The historical value of the chimpanzee as a disease model is indisputable. It was important in developing the Sabin polio vaccine; instrumental in discovering the infectious nature of the spongiform encephalopathies; and essential to both the creation of a vaccine against hepatitis B and the identification, in 1989, of the hepatitis C virus (HCV).

Humankind has benefited handsomely. Since the United States instituted universal childhood vaccination for hepatitis B in 1991, there has been a 98% decline in the disease in children under the age of 15 years. And with the identification of HCV, screening of donated blood for the virus reduced the risk of transfusion-associated hepatitis in the United States from 4% in 1989 to almost zero in 2000.

Today, chimpanzee research is still bearing fruit, especially for hepatitis C, a disease that infects at least 170 million people globally and often results in permanent liver damage or cancer. No approved vaccine yet exists. A study published in 2002 put the annual economic costs of the disease in the United States at more than US$750 million.

The chimpanzee is the only animal model in which human strains of HCV can replicate, making it especially important in work to develop a vaccine. And studies in this animal have propelled at least one hepatitis C vaccine into human trials. Other chimpanzee experiments are making inroads in developing better therapies for the disease. The case for chimpanzee use in some other circumstances — such as the effort to develop a vaccine against respiratory syncytial virus, which mainly affects infants and young children — is less strong, but is at least arguable.

But chimpanzee studies are under fire (see page 268). Public discomfort over the use of chimpanzees in research has reached a historic high, with the result that the United States is now the only country save Gabon in which invasive experiments are conducted. Legislation has now been introduced in the US Congress that would prohibit invasive chimpanzee research. Although the bill is unlikely to become law any time soon in a Congress distracted by wars, debt and a moribund economy, the Great Ape Protection and Cost Savings Act is nonetheless a sign of the times.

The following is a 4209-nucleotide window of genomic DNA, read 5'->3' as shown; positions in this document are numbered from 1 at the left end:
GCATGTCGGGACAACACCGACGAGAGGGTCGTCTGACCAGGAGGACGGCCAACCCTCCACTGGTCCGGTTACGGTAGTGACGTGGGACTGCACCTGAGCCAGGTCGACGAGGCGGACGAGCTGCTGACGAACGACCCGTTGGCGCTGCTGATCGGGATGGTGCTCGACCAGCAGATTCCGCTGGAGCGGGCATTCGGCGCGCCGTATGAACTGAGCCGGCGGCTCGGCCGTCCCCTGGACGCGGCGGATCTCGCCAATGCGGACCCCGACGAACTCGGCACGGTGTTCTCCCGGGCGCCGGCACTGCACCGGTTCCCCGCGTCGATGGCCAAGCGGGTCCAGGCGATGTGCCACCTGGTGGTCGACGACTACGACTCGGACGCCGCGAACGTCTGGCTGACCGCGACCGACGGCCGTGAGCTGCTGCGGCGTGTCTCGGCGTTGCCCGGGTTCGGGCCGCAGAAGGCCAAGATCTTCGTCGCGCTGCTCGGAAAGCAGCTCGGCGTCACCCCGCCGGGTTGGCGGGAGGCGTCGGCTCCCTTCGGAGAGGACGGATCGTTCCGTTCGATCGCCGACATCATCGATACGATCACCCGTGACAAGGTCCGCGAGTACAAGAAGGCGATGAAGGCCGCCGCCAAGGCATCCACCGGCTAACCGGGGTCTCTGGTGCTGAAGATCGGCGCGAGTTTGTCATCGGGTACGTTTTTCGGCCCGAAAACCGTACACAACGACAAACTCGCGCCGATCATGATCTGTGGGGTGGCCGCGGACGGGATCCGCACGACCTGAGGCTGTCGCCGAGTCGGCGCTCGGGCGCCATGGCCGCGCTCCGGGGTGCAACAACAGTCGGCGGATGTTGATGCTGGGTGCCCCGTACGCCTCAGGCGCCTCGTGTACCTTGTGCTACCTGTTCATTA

So, too, is the fact that the National Institutes of Health (NIH), facing public pressure after proposing to return nearly 200 semi-retired chimps to active research, has commissioned a study by an Institute of Medicine (IOM) committee, which convened last month. The committee's task, to culminate in a report planned for the end of the year, is to determine whether chimpanzee studies are necessary to answer current and future biomedical and behavioural research questions, or for drug and vaccine testing — and, if so, why.

The purview of the task that the NIH has set the IOM is troubling. It contains no mention of ethical aspects of the research, and the NIH has publicly stated that this omission was deliberate. Of the 12 current members of the committee, just one is a bioethicist. The agency may wish to divorce the science from the ethics, but society at large will not accept such a distinction. Nor is it intellectually defensible: a moral choice to use intelligent, emotionally complex creatures to their detriment, for the benefit of human welfare, is intimately related to what can be achieved scientifically. It would be wrong for the NIH to make any change in its support for chimpanzee research — or indeed to maintain the status quo — solely on the basis of the scientific report from the IOM.

Still, the work of the committee will provide a valuable starting point by defining the scientific case for chimpanzee research. Working from this, ethicists, the public, the animal-protection lobby, scientists and regulators could then engage in the much-needed, wider-ranging debate. An ideal convener for such a discussion would be the Presidential Commission for the Study of Bioethical Issues.

One thing is almost certain: if the NIH and scientists do not engage with the ethical and animal-welfare issues that are so clearly at the forefront of the public mind, Congress will do it for them, and the result may well be to shut down virtually all research using great apes, as happened in the European Union in 2010.

The committee plans to gather public input at a meeting in Washington DC in August, on a date yet to be announced. Researchers would do well to make their views known to the IOM committee, which will receive and consider all public comment at